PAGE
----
Family Violence Initiative
COMPENDIUM OF PROMISING PRACTICES TO REDUCE VIOLENCE AND INCREASE SAFETY OF ABORIGINAL WOMEN IN CANADA – COMPENDIUM ANNEX: DETAILED PRACTICE DESCRIPTIONS
INTERACTIONS WITHIN COMMUNITIES
Family Violence Interventions
- Program name:
Nova Scotia Native Women's Association.
Indian Brook, N.S / Millbrook, N.S / Pictou Landing, Nova Scotia
- Target Group:
- Contact Name:
The program started in 2010 and received funding for an 18 month program. Increasing community discussions about family violence have led to expanding partnerships and increasing demand for programs.
- Goals & Objectives:
To deliver education and outreach for proactive interventions to help women and their families in situations of abuse to recognize the signs of violence; to ensure the module content and delivery are reflective of Mi'kmaq culture, community values, experiences and customs; to fill the service provider gaps for Mi'kmaw families who are marginalized and to guide and support them toward safe, healthy lifestyles; to train and support non-professional family violence intervention at the grass roots level; to create communities of care by building networks of supporting sisters for women and connecting with Mi'kmaw Legal Support Network, shelters and services and to help women navigate the system to ensure their safety and health; and to improve pathways to eliminating violence through holistic, non-adversarial approaches.
- Traditional/Indigenous ways:
All modules in the toolkit embrace Mi'kmaq healing practices. Customized curriculum includes seven sacred teachings, sweat lodge ceremonies and shaking tent healing. The healing practices are instilled by a pipe carrier and members of the Grassroots Grandmothers who are healthy Mi'kmaq Elders who work to bring back traditional ceremonies, birthing ceremonies, and women's ceremonies. Talking circles are the format for the Planning Alternative Tomorrows of Hope approach.
- Components of program:
The program consists of four modules delivered by a Mi'kmaq Elder and social worker to assist mobilizing the communities to de-normalize violence through education that is culturally relevant and site specific. The modules consist of: Crisis Support - aimed at women who are victims of violence; Empowering Mi'kmaq Women and Communities – a service that helps communities design and implement their anti-violence PATH (Planning Alternative Tomorrows with Hope) Plan; Community Awareness - this toolkit will provide women with the knowledge and skills to provide assistance to Sisters that need and want to stop the cycle of violence; Being a "Sister" - this toolkit is designed to motivate more women to take on the role of a Sister to work together in communities to address family violence and its related issues. Skill sets focused on include: creating reflective listening, how to support people who continue on in violent relations, and provide non-judgmental support by building community compassion and through understanding the root causes and consequences of intergenerational trauma.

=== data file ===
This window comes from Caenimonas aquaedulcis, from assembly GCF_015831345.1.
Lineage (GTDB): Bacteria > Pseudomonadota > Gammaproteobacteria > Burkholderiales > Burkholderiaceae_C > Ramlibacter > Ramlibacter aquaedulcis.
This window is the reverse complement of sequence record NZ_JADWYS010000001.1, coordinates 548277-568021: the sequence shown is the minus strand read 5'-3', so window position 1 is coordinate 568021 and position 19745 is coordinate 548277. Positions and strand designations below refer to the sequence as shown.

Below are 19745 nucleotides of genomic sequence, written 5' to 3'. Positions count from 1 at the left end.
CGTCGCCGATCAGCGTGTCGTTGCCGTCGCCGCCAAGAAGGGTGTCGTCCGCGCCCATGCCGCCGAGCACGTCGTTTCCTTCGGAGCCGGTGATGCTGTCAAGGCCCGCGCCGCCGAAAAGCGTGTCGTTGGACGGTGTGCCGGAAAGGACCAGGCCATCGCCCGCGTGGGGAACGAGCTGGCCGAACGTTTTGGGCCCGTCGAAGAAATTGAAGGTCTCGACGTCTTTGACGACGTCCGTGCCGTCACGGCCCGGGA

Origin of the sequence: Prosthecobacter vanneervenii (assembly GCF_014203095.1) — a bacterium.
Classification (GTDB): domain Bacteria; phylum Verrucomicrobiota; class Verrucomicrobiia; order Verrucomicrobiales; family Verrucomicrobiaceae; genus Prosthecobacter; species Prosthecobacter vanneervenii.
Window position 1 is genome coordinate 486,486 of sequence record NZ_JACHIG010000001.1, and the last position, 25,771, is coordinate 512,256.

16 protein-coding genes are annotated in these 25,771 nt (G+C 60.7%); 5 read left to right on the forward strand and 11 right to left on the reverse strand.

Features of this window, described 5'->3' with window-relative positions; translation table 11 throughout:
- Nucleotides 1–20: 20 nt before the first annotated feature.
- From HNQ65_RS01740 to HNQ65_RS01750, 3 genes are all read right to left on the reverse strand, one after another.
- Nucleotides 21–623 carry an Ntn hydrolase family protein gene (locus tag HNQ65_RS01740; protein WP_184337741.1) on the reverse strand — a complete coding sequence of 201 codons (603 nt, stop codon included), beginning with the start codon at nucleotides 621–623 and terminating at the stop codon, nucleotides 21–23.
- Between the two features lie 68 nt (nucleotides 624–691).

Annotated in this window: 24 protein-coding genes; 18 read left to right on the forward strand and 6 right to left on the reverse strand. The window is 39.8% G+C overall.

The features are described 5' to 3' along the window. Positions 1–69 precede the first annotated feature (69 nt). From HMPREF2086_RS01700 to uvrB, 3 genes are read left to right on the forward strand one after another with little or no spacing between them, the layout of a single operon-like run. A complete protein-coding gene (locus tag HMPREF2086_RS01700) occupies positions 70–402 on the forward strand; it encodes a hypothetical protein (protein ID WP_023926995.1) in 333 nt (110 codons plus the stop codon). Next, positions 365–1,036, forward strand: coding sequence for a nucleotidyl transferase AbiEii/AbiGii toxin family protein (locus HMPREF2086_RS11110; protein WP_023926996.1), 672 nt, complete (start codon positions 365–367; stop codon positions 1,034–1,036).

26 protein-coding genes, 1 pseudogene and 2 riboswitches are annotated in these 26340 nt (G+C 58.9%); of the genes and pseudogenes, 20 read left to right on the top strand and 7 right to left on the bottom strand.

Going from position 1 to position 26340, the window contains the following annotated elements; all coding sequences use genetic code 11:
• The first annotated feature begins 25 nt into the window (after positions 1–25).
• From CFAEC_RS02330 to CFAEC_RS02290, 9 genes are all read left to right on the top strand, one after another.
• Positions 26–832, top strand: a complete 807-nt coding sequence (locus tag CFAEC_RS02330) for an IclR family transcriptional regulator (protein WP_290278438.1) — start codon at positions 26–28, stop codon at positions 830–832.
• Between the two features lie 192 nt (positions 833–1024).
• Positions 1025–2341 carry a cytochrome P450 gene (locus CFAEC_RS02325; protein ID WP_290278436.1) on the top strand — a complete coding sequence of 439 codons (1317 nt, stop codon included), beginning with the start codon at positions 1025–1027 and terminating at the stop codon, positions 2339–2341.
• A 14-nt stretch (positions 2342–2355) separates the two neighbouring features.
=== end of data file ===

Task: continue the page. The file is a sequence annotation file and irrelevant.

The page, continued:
- Services/How they work:
Programs and services are offered on site at the facilities of the participating communities.
Funding has been provided by the Department of the Status of Women Canada; and the Department of Aboriginal Affairs and Northern Development Canada.
Relationships and Stakeholders
- Involvement of Target Groups:
Five focus groups were held where women designed and decided the key points to be included in the Sisterness modules toolkit. Together they drafted the modules and then took it to a larger community focus group for feedback and refining. The Nova Scotia Native Women's Association relies on the community women to promote the program by word of mouth and has received assistance at the Mi'kmaq / Provincial / Federal Tripartite forum for support.
Tripartite Forum Justice Committee; Mi'kmaq Friendship Centre in Halifax; Nova Scotia Universities; Gignoo Transition House New Brunswick safety plans; and the Tawaak Housing in Halifax.
- Other relationships:
There are 15 urban and off reserve chapters and on reserve chapters of the Nova Scotia Native Women's Association in each Mi'kmaq community who are involved with organizing projects of the Association.
Details of Program Evaluation
No evaluation has been completed.
- Highlights of Evaluation Findings:
- Measures of Success:
Success is measured by: the number of women attending training sessions; sustained and working collaborative networks established; expanded adoption of the program to successfully be utilized by other communities and achieving recognition of the program as a viable alternative to mainstream victims' services and adversarial court processes.
The program has provided educational tools that are meaningful and applicable and addressed the gaps in services that exist. It has also been instrumental in breaking the silence on family violence and challenging the normalization of violence, designing a strategy to help families when they are reconciling and ensuring family violence is a priority at every political level.
Obtaining funding. Limited staff and capacity are a result of non-sustainable funding. Traditional sources of funding are no longer reliable and competition for funding is heightened.
Things to Know to Replicate
- Replication Advice:
The program is considered replicable. The modules can be followed and modified to suit an individual community's needs. Flexibility is key. Offer the program delivery when the community finds it convenient, such as in the evenings and on weekends. It needs to be community driven and the women need ownership. Need to be available and accessible – 24 hours a day.
Funding is essential to be able to provide adequate staff and program services. In particular, funds for child care, transportation, food and facilitation would be needed.
Report a problem on this page
- Date modified: